Conspiracy theorists blame Brazil floods on baseless ‘magnetic shift’ claim

<span>Screenshot of a post on X taken on 14 May 2024</span>” data-src=”–/YXBwaWQ9aGlnaGxhbmRlcjt3PTcwNTtoPTEzMTU-/ a2″/><span></div>
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Screenshot of a post on X taken on 14 May 2024

The same blue checking account, which has more than 70,000 followers, has spread similar theories about extreme weather events in widely shared posts.

Heavy rainstorms in the state of Rio Grande do Sul affected nearly 400 cities and towns.

Experts link the historic deluge to climate change exacerbated by the El Niño weather phenomenon, which can naturally affect precipitation levels (archived here and here).

In the wake of the floods, related conspiracy theories have flourished in the country, some of which have led to the expulsion of AFP in Portugal.

But experts told AFP that there is no link between magnetic poles and climate change, although scientists in Brazil have been studying the impact of anthropogenic warming on rainfall for years.

Against the principles of physics

“There is absolutely no scientific evidence linking global warming to shifts in the magnetic poles or a reduction in the strength of the Earth’s magnetic field,” Ingrid Cnossen (archived here), independent research fellow for the British Antarctic Survey (BAS) space weather and an atmosphere team, AFP said on May 14.

A spokesperson for NASA’s Langley Research Center (archived here ) told AFP on May 13 that there is no “connection between the movement of our magnetic poles and our climate,” citing an article (archived here ) on NASA website describing the theory.

The movement (archived here) of liquid iron and nickel buried deep below the Earth’s surface generates its magnetic field (archived here) — it is that movement that causes magnetic poles to shift our planet (which is in the archive here), which flipped completely immediately at last. every 300,000 years or so. Animals that rely on the Earth’s magnetic field for navigation, such as birds or sea turtles, may be temporarily disoriented by the change.

“Although that may seem like a big deal, pole reversals are common in Earth’s geologic history” with no evidence of major changes or species extinctions contrary to the often cited “doomsday” scenarios, NASA writes in a blog post.

The transition doesn’t happen overnight either, the space agency adds, but over hundreds or thousands of years.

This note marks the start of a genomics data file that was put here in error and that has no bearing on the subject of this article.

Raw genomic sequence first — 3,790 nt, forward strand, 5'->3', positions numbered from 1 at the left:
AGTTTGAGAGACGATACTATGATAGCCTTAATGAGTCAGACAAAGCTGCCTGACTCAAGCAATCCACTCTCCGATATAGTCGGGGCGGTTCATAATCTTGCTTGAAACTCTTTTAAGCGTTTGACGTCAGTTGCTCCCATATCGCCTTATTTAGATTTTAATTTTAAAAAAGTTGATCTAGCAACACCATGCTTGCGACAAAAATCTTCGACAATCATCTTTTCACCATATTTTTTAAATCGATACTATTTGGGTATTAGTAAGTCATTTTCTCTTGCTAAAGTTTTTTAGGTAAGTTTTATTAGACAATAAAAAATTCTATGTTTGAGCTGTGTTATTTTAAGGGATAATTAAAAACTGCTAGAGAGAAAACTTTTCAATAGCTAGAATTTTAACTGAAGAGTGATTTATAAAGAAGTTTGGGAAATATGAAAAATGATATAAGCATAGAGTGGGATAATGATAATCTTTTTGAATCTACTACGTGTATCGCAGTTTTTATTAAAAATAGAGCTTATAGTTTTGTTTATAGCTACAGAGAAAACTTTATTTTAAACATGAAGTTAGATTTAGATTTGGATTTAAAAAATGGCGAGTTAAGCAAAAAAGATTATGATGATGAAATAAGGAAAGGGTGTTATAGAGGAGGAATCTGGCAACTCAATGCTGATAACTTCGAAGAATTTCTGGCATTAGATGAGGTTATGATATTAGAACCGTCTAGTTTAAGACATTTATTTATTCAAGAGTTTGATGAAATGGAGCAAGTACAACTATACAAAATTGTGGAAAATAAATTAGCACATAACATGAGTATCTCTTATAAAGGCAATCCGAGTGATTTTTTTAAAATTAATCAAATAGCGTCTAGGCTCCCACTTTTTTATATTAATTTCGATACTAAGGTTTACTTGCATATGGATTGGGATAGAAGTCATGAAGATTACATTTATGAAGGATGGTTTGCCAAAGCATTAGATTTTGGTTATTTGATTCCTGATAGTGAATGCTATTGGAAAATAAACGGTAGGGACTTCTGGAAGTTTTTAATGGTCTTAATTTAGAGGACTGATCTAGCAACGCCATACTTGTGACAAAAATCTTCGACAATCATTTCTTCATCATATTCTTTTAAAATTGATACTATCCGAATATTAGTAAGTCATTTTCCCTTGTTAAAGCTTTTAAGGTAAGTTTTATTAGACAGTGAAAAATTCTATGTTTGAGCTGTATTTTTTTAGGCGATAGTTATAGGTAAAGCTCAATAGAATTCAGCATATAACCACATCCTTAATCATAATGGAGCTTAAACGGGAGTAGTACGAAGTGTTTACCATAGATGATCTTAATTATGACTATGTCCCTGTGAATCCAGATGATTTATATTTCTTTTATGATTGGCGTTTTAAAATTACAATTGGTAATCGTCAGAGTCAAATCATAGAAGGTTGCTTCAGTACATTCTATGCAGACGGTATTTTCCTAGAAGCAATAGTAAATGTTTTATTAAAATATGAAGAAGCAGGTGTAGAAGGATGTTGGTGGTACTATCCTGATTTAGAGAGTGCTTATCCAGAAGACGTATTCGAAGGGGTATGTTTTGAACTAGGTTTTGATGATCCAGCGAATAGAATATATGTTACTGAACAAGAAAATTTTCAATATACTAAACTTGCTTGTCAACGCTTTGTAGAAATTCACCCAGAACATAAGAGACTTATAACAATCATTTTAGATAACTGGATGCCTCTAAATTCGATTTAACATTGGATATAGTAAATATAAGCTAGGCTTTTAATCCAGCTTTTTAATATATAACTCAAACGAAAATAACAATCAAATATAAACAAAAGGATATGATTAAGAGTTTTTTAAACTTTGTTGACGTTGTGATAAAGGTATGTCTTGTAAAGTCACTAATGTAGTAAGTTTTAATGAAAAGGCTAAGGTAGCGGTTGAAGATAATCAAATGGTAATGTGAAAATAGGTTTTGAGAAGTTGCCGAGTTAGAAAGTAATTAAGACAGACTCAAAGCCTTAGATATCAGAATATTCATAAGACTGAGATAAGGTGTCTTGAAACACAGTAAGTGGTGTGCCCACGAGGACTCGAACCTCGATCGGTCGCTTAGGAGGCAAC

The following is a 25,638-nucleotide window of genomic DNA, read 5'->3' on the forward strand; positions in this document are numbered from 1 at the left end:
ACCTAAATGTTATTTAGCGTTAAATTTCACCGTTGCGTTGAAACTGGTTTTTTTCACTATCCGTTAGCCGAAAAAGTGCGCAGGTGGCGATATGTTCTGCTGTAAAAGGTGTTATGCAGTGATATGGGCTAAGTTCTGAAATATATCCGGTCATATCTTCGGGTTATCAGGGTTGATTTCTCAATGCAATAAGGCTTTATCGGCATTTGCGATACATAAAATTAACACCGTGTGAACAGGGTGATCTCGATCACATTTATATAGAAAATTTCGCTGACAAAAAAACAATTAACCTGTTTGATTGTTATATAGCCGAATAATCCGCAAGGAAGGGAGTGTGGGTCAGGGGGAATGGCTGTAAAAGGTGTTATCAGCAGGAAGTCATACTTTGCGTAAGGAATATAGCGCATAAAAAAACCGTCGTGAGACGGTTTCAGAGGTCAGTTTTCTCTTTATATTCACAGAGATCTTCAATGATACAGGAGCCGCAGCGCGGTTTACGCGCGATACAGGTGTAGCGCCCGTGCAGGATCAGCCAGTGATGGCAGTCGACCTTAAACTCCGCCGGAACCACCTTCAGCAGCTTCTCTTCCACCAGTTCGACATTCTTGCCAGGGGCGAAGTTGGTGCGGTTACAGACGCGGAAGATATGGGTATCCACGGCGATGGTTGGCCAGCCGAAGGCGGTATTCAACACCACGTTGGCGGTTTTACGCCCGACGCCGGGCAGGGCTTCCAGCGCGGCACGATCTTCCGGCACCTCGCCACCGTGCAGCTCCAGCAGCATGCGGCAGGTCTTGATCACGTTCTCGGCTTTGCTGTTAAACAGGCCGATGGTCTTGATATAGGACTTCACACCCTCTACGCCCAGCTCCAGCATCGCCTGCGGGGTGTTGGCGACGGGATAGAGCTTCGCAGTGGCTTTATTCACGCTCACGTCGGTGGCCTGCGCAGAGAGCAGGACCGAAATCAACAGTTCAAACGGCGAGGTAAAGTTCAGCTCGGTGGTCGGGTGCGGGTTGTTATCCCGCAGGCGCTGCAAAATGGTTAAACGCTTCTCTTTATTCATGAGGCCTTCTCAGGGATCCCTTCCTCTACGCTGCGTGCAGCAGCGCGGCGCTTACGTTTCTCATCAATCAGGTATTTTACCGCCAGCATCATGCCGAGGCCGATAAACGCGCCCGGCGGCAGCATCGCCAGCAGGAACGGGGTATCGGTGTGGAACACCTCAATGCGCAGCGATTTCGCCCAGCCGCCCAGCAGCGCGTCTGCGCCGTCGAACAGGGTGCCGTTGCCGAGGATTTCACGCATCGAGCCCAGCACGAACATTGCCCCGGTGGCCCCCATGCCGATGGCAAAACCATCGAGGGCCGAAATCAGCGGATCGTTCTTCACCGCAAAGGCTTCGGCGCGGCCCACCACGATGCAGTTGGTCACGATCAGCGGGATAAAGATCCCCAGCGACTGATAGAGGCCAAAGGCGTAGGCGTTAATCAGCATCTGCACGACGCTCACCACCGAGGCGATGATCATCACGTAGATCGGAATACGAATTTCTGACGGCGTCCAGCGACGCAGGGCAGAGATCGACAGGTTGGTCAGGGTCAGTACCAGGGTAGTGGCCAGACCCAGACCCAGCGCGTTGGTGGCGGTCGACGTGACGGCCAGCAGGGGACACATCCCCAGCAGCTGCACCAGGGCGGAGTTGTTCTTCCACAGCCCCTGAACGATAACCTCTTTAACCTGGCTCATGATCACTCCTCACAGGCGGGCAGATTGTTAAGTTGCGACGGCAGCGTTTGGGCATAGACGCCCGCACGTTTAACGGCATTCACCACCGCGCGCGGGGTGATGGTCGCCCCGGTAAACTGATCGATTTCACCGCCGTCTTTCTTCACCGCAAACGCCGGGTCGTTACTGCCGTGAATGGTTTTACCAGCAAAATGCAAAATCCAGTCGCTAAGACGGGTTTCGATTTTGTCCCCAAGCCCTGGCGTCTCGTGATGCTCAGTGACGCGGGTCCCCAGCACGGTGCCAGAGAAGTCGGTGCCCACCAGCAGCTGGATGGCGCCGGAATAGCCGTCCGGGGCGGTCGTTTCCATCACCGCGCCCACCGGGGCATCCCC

There is no evidence that previous magnetic field excursions have significantly affected our climate for at least the past 2.8 million years, according to NASA.

Additionally, NASA scientists note that there is no known physical mechanism that can link weather conditions on the Earth’s surface — such as atmospheric conditions — to electromagnetic currents responsible for the shifting of the poles.

<span>Comparison of satellite images of the city of Porto Alegre, in southern Brazil, before and after the heavy rains that caused flooding and left dozens dead</span><span>Guillermo RIVAS PACHECO</span><span>  >Paz PIZARRO</span>AFP</span></div>
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Comparison of satellite images of the city of Porto Alegre, in southern Brazil, before and after the heavy rains that caused flooding and left dozens dead


Carlos Nobre (archived here), head of Brazil’s National Institute of Science and Technology on Climate Change (INCT), listed what scientists believe is behind the recent catastrophic rains: a low pressure system has been blocked by a high pressure system in the the country’s midwest and southeast, causing cold fronts to sweep across the region even as water vapor seeping in from the Amazon contributed to historic downpours.

Global warming has made the situation worse, Nobre told AFP for a previous story, adding that “the warmer atmosphere can store much more water vapor, fueling more frequent and intense episodes of rain which leads to disasters like this.”

Convergence with climate models

Lincoln Muniz Alves (archived here), climatologist at National Institute for Space Research of Brazil (Instituto Nacional de Pesquisas Espaciais), and lead author of the United Nations Intergovernmental Panel on Climate Change (IPCC), agreed. “The tragedy in southern Brazil has a well-established cause and consensus among climate experts,” he said.

The wider implications of these weather events are linked to global climate change, he told AFP on 9 May.

“The increasing intensity and frequency of such occurrences is probably related to the rise in the temperature of the planet, although more detailed distributional studies are needed to confirm this,” he said.

<span>Aerial view of flooded rice plantations in Eldorado do Sul, Rio Grande do Sul state, Brazil, taken on May 9, 2024</span><span>Nelson ALMEIDA</span>AFP</span> span></div>
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Aerial view of flooded rice plantations in Eldorado do Sul, Rio Grande do Sul state, Brazil, taken on May 9, 2024


Chou Sin Chan (archived here), climate modeling researcher and IPCC lead author, told AFP on May 10 that “global and regional climate model projections of future climate have shown increasing precipitation, with confidence high, in the areas south of Brazil, Uruguay, and north of Argentina.”

The IPCC has also noted in previous reports (archived here and here) “significant increases in precipitation” observed in the region in the past.

João Paulo Brêda (archived here), an environmental engineer ​​who specializes in large-scale hydrology, told AFP on May 9 that the “exceptional event that is happening now is in line with the predictions of climate models.”

AFP has debunked other claims about extreme weather events in other regions and their connection to climate science, here and here.

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